If we set up a double slit experiment, where at the slits we put a strong magnetic/electric field, and sent an electron through, what would happen? Would the magnetic/electric field collapse the wave function of the electron, or would the electron still create an interference pattern?
If we set up a double slit experiment, where at the slits we put a strong magnetic/electric field, and sent an electron through, what would happen?
Experiments with electrons on edges under the influence of an electric field were done in 1956 by G. Möllenstedt and H. Düker. ("Beobachtungen und Messungen an Biprisma-lnterferenzen mit Elektronenwellen" (Observations and measurements on biprism interferences with electron waves) from Zeitschrift für Naturforschung 10 a S. 256a). For deeper reading an excerpt of mine in poor English.
The two researchers from the Institute of Experimental and Applied Physics of the University of Tübingen directed an electron beam from a dot-shaped source through an electrostatic biprism. The biprism consisted of a gold coated quartz wire from two micrometers thickness (F), which was stretched between the two grounded plates of a plate capacitor.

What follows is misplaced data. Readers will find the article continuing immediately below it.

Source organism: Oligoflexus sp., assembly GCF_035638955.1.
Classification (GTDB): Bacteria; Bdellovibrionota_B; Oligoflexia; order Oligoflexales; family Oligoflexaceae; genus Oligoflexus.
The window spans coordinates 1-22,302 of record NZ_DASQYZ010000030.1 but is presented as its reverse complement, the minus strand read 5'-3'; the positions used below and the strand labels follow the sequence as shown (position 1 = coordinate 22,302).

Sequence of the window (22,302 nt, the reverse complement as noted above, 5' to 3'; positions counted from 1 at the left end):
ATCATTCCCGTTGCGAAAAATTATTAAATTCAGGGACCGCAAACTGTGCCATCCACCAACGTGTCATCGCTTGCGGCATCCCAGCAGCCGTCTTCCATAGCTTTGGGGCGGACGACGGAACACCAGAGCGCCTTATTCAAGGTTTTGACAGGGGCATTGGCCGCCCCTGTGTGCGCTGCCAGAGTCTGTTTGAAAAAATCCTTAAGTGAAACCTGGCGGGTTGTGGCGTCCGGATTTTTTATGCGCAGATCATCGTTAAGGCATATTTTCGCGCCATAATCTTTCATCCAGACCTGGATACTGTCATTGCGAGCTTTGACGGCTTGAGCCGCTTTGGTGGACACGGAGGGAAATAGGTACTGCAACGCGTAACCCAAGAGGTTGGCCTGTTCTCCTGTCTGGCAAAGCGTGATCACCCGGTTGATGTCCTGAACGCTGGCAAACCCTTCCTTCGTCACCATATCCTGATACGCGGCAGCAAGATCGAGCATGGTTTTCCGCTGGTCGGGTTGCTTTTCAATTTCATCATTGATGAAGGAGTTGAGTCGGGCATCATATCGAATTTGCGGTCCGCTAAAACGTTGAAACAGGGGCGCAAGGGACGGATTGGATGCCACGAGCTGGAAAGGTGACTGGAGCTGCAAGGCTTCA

If initially the biprism stays potential free, the entrance slit produces a shadow of the wire and outside the geometric shadow appear electron-free fringes, called according to the original script "FRESNEL diffraction fringes".
Applying a positive voltage of only a few volts on the filamentary center plate, the electrons of the two partial beams are bent towards the center. For the - in accordiance to light 105 times smaller cross section of the electron - a potential of +7 volts was enough for a successfully diffraction of electrons. "The wire potential was increased in small increments from zero to + 7V. The small filament diameter from a few μ causes that the required for the beam deflection field strength is achieved in the vicinity of the wire after just a few volts potential difference"(p. 384). With a positive potential the diffraction images of the right and left edges are shifted to each other.
Would the magnetic/electric field collapse the wave function of the electron, or would the electron still create an interference pattern?
As you see above, no. The intensity distribution behind slits (as well as behind any sharp or thin edges) stil appears. And the dimensions of the fringes are influenced by the applied electric potential.